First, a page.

Vaccines for flu and pneumonia could reduce your chances of getting Alzheimer’s
People who received at least one flu shot were 17 percent less likely to develop Alzheimer's disease.
Two common vaccines may come with an unexpected benefit, preliminary research indicates. Two teams of medical researchers found that people who got the seasonal flu or pneumonia vaccine were less likely to develop Alzheimer’s compared with those who didn’t get either of the two vaccines. The groups reported their findings this week at the Alzheimer’s Association International Conference, which was held virtually. The findings need to be confirmed with larger studies, but they hint that existing vaccines may help prevent the disease.
That would “definitely [be] another reason for people to get flu shots,” says Albert Amran, a fourth-year student in the McGovern Medical School at the University of Texas Health Science Center at Houston, who presented one of the studies. He and his colleagues examined medical records for more than 9,000 people over the age of 60 and found that those who received at least one flu shot were 17 percent less likely to develop Alzheimer’s over a 16-year period compared with people who hadn’t received the vaccine. People who were vaccinated more frequently had an additional 13 percent reduction in their likelihood of being diagnosed with the disease compared with unvaccinated people.
Both groups—those who received the flu shot and those who didn’t—had similar proportions of people with other traits such as smoking or cardiovascular disease that might influence their risk of Alzheimer’s. The researchers estimated that participants between the ages of 75 and 84 who got the flu vaccine annually were 6 percent less likely to develop Alzheimer’s disease each year over a 16 year period.
The second study was slightly smaller and evaluated more than 5,100 people over the age of 65. Researchers at Duke University and the University of North Carolina found that, after accounting for characteristics like sex and education, seniors who received one or more pneumococcal vaccines before age 75 were 25 to 30 percent less likely to develop Alzheimer’s. A subset of this group—people who didn’t carry a particular gene variant associated with Alzheimer’s risk—were up to 40 percent less likely to develop the disease over a 10-year period. However, in this study people who received both pneumonia and flu vaccines did not further reduce their risk of developing Alzheimer’s.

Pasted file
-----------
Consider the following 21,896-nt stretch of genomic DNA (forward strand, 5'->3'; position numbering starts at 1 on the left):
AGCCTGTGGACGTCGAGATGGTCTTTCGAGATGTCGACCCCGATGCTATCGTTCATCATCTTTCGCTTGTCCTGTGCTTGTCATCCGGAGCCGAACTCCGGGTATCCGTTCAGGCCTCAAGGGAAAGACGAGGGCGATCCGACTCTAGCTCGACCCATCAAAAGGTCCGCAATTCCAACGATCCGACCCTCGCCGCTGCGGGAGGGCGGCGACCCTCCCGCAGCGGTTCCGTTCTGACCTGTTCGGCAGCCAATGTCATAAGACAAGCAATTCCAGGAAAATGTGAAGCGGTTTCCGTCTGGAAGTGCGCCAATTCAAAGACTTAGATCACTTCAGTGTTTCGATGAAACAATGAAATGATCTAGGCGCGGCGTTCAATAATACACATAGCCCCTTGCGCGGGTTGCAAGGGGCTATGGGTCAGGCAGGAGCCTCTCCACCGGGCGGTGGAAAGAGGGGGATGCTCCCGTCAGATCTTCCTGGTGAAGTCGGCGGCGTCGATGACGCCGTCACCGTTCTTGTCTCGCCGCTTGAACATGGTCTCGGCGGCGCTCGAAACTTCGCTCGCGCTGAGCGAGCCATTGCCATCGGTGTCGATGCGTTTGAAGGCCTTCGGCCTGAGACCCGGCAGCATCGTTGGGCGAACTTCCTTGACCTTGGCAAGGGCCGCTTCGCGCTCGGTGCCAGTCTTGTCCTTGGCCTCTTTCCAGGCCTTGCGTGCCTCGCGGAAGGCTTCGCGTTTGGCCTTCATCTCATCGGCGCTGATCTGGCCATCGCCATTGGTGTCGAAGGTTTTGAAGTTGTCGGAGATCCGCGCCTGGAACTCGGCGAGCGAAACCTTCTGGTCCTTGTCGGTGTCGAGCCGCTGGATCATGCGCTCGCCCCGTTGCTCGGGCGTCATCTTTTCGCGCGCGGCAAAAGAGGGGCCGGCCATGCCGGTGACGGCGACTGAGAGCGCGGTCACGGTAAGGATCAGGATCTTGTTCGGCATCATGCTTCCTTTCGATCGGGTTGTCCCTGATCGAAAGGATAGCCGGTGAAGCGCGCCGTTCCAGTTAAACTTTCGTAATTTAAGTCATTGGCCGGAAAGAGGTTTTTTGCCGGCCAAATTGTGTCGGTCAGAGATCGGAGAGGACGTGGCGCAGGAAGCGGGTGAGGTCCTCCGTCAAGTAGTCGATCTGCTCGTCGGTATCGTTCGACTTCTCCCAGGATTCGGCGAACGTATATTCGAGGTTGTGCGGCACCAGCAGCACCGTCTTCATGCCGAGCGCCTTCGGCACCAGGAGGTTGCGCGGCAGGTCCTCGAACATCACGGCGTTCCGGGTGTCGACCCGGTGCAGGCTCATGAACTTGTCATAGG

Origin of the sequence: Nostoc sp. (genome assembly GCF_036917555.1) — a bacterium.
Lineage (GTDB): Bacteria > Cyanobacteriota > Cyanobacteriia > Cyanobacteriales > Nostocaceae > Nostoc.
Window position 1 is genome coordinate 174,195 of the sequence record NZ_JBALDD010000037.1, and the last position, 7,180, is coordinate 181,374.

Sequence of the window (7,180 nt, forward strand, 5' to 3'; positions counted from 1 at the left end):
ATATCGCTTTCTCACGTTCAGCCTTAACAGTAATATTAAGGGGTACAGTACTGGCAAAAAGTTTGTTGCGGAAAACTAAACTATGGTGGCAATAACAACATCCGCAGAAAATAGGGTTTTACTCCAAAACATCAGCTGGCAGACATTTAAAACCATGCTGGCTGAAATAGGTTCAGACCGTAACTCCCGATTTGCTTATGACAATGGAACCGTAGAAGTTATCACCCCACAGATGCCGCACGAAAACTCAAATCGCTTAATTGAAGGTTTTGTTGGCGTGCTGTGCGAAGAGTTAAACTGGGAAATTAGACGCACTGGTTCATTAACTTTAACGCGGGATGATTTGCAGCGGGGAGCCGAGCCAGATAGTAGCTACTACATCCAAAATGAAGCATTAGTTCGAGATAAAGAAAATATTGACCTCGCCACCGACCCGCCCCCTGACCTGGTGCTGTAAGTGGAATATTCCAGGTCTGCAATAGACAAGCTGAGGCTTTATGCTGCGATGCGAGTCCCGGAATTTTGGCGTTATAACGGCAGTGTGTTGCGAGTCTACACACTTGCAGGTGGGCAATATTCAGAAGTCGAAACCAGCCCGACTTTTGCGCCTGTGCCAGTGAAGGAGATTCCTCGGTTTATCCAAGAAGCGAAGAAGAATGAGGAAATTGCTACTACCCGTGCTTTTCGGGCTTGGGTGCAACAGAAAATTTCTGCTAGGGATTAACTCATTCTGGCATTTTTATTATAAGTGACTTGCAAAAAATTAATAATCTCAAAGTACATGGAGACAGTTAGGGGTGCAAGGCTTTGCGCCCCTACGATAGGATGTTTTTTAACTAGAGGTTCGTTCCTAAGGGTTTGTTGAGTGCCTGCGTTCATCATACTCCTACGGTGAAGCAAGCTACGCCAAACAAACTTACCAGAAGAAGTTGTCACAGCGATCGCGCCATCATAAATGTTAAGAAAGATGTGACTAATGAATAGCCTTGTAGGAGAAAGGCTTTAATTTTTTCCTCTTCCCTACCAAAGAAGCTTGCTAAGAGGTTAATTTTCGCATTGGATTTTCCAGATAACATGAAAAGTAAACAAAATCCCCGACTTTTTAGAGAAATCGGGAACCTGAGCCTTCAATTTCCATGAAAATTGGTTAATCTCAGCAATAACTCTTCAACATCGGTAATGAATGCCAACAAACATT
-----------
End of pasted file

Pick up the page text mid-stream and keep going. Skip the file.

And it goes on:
It’s not yet clear how vaccines may be protecting people from the disease. However, Amran and his colleagues have several ideas.
Previously, researchers found that infections such as UTIs can exacerbate Alzheimer’s and other forms of dementia. “As you get older your immune system does not work as well; it’s not as good at controlling infections,” Amran says.
Researchers studying how Alzheimer’s develops also surmise that excessive inflammation, which can damage brain cells, may play a role in whether a person develops Alzheimer’s. However, the mechanisms through which this works is still unclear. Because flu shots prevent infections, people who get them may be less likely to get this infection-induced aggravation of symptoms or develop Alzheimer’s.
Another explanation is that vaccines give the aging immune system a much-needed workout. “Our hypothesis is that it’s keeping the immune system active and in shape and better able to respond to the inflammation that we theorize is driving Alzheimer’s,” Amran says. “You’re giving people these ‘training wheels’ every year…to keep their immune systems active in a way that is beneficial because it’s not causing a real infection.”
The findings were presented at a conference and have not yet been published in peer-reviewed medical journals. An additional limitation is that both teams of researchers examined past medical records only, which may omit key details. For example, Amran says, these records only include flu shots folks received at a doctor’s office. People may have gotten a flu shot at a local pharmacy but that wouldn’t show up in their medical records.
To determine whether and how much vaccines might reduce the risk of developing Alzheimer’s, scientists will need to follow both vaccinated and unvaccinated people over time in large clinical trials. If vaccines such as the flu shot do influence a person’s risk of developing this form of dementia, it may be possible to further hone them to provide even more protection, Amran says.